Time Warner (
) competes with other media and broadcasting companies like Disney
), News Corp (
), CBS (
), Viacom (
) and New York Times (NYT) in the media and entertainment business.
Our price estimate for Time Warner's stock stands at
, which is roughly in line with market price.
The trend to go digital has affected all form of media,
including magazines. Time Warner has moved to offer subscriptions
to its magazines like Sport Illustrated and People on connected
devices. More specifically, the company recently announced an
offering for Samsung's Galaxy tablet and Android-based smartphones
that bundles digital content and print versions of magazines at a
single price. The company will also offer a similar deal for its
Sports Illustrated and People magazines on HP's upcoming
Why This Move?
Magazines have been forced to adapt to the digital shift to stay
competitive. The trend has necessitated offers of digital content
as a complement to print business. Hybrid business models of
physical and digital media are nothing new (from newspaper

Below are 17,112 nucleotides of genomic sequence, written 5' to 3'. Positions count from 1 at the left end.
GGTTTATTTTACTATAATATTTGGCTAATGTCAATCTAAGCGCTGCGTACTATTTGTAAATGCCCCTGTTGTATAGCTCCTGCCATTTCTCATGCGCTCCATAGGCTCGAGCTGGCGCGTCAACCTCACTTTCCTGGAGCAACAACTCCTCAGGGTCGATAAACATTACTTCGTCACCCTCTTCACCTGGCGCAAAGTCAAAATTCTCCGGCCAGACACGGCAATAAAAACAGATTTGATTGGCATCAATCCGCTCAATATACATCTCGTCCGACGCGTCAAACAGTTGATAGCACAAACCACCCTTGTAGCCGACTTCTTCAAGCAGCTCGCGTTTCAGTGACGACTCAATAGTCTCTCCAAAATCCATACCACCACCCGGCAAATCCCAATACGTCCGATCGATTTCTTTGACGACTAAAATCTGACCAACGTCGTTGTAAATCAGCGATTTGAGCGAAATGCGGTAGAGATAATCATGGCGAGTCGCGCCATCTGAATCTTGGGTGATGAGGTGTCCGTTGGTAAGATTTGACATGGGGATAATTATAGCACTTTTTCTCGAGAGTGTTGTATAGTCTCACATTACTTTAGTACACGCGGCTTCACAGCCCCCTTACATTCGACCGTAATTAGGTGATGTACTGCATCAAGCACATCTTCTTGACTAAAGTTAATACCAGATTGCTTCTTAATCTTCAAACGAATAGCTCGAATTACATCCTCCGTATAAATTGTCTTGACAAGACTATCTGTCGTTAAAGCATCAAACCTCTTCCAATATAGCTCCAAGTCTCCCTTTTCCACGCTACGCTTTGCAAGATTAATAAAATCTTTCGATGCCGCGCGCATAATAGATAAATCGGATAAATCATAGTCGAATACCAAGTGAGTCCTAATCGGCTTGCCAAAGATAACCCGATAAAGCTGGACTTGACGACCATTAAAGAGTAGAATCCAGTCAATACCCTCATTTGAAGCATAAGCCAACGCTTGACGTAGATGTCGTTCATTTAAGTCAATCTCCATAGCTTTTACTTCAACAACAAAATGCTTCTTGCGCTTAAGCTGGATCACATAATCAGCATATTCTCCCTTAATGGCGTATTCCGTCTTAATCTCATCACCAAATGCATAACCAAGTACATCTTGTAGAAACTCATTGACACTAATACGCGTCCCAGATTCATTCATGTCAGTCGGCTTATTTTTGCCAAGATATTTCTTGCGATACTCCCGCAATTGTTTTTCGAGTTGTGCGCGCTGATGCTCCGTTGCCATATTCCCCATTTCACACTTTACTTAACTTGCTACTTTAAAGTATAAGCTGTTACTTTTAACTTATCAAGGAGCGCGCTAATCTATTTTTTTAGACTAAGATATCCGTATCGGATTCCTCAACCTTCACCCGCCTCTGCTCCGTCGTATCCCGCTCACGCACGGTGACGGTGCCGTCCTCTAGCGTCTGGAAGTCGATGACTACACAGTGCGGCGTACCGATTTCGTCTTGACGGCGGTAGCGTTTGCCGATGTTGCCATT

publications to Netflix), and this appears to be the next frontier
for magazines. Newspapers like The Wall Street Journal already
offer bundled packages, but the landscape remains relatively
uncharted for magazines.
See our full analysis and $35.51 price
estimate for Time Warner
How Does this Affect Time Warner?
While offering magazine content on Android-based phones does
provide a substantial mobile distribution platform, penetration of
the tablet market goes through the iPad. While no immediate plans
exist in this regard, Time Warner has expressed interest in
ultimately bringing its offering to Apple's gadgets. However, if we
look at the big picture, such a development might not yield much
upside to Time Warner's stock value, which primarily relies on the
company's TV and movie entertainment businesses.
We estimate that
magazines constitute only 12.4% of Time Warner's
, with Sports Illustrated representing just 2.5% and People
contributing another 4.2%.
The interactive chart above showcases the affect of changes
in Sports Illustrated subscribers on Time Warner's stock value.
As illustrated in this chart, the company's stock value is rather
insensitive to this metric.